Day six will be your final day on the beach! I recommend hiring a private driver to take you back to Naples in time for your train to Florence. However, there is one more stop before the train arrives. Get up early and arrange for your private driver to take you to the beautiful town of Ravello. The hour-long drive features breathtaking scenery along the way, culminating in the most breathtaking view of all! You will arrive in Ravello's city center and walk to Villa Cimbrone, where you will find incredible gardens and a never-ending view of the Amalfi Coast's bright, blue sea. Before returning to the car, spend some time exploring the villa and taking memorable photos. I recommend making a stop somewhere along the coast.

Your driver will then drop you off at Naples Central train station. The train ride to Florence takes about three and a half hours, giving you plenty of time to prepare. Florence is completely walkable, with far fewer taxis and public transportation options. The taxi you take to your Florence hotel will most likely be the only one you need! Take some time upon arrival to explore the streets of Florence; the entire city appears to be straight out of a fairytale. Tuscan architecture differs significantly from that of Southern Italy. A Tuscan tagliere board paired with some local vino is ideal for your first meal in Florence.


In Florence, today is Museum Day! Visitors come from all over the world to see Florence's Renaissance art collections, including the Uffizi Gallery and the Accademia Gallery. The best way to see both galleries, in my opinion, is to purchase a guided tour of both, which includes skip-the-line passes. The Uffizi Gallery houses Italy's most magnificent Renaissance painting collection. The Accademia is best known for housing Michelangelo's David sculpture.

If you are not interested in the Uffizi or Accademia Galleries, there are numerous other museums in Florence. I really like the "trendy" Gucci Garden museum, which includes a cafe and a store. Other historical treasures can be found at Palazzo Pitti and the Boboli Gardens, which are also worth a visit. There are numerous options when visiting Florence!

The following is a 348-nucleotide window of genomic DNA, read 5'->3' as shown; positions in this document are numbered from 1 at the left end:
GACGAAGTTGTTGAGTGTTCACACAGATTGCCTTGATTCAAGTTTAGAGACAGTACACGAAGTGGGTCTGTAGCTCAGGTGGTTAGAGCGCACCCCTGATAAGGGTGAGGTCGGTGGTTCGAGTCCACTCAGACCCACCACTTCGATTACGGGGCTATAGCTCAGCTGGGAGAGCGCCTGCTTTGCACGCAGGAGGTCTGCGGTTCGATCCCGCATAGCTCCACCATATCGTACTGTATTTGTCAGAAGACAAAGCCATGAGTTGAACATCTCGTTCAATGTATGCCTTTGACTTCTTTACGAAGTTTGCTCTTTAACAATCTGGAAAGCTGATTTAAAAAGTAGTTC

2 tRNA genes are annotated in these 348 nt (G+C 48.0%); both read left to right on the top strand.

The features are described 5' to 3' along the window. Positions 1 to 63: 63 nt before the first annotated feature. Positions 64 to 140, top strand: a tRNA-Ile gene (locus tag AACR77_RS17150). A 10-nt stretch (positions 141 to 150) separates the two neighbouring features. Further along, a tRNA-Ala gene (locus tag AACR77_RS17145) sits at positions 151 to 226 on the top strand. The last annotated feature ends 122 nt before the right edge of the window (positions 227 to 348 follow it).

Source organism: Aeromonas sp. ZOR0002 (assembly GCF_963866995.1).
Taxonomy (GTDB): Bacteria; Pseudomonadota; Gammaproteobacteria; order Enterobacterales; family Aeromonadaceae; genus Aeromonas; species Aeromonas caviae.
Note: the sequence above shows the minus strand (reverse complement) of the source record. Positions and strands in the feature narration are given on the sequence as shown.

Today, I recommend taking a break and simply getting lost in the beauty of the small streets. Although you can walk the entire city of Florence, there are countless local shops and attractions to see while exploring the city. Here are some piazzas in Florence that you should not miss: Piazza Repubblica, Piazza della Signoria, and Piazza del Duomo are the three main squares in Florence. The Duomo complex in Florence's center is one of the most spectacular churches in Italy, in my opinion! You will not be able to miss it because it is located directly in the heart of the city.

While strolling through the streets, don't forget to stop by the discounted leather markets, high-end leather shops, and fine jewelers on Ponte Vecchio. You must make the short walk up to Piazzale Michelangelo before sunset. While relaxing on ancient steps and listening to live music, you can see the entire Florentine skyline from here. I recommend a delicious Florentine steak and a traditional Tuscan pasta dish for dinner!


It's your last day in Italy! Florence's central location makes it an ideal starting point for day trips. Tuscan wine tastings and day trips to Cinque Terre are two of my favorite day trips from Florence. Both locations are less than three hours from Florence, so you can spend the entire day there. Tour operators in Florence are the best option for transportation on day trips because they handle all of the logistics!

Tuscan wine tours typically last an entire day and include several stops in various towns throughout Tuscany. At each stop, you'll get a short tour of the town, take some photos, try some wine samples, eat light snacks, and have the option to buy specialty bottles to take home! The best way to experience Tuscany is with wine!

If you prefer a day at the Cinque Terre beaches, you will first arrive by bus. Then, your tour guides will take you by train between the five towns. There will be plenty of time to explore the towns, sample the local cuisine, and dive into the clear blue water. Cinque Terre is known for its colorful fishing villages, so be prepared to take some memorable photos!

If you have an early flight the next day and cannot devote the entire day to a tour, there are plenty of enjoyable half-day excursions available. I recommend exploring Tuscany on a vespa or on horseback! Both include Tuscan hill tours, a light wine tasting, and lunch! A wonderful memory of Italy.

DAY 10

Enjoy your final Italian breakfast with a cappuccino and croissant before departing for Rome/Milan. Trains to Rome take approximately one and a half hours, and trains to Milan take approximately two and a half hours.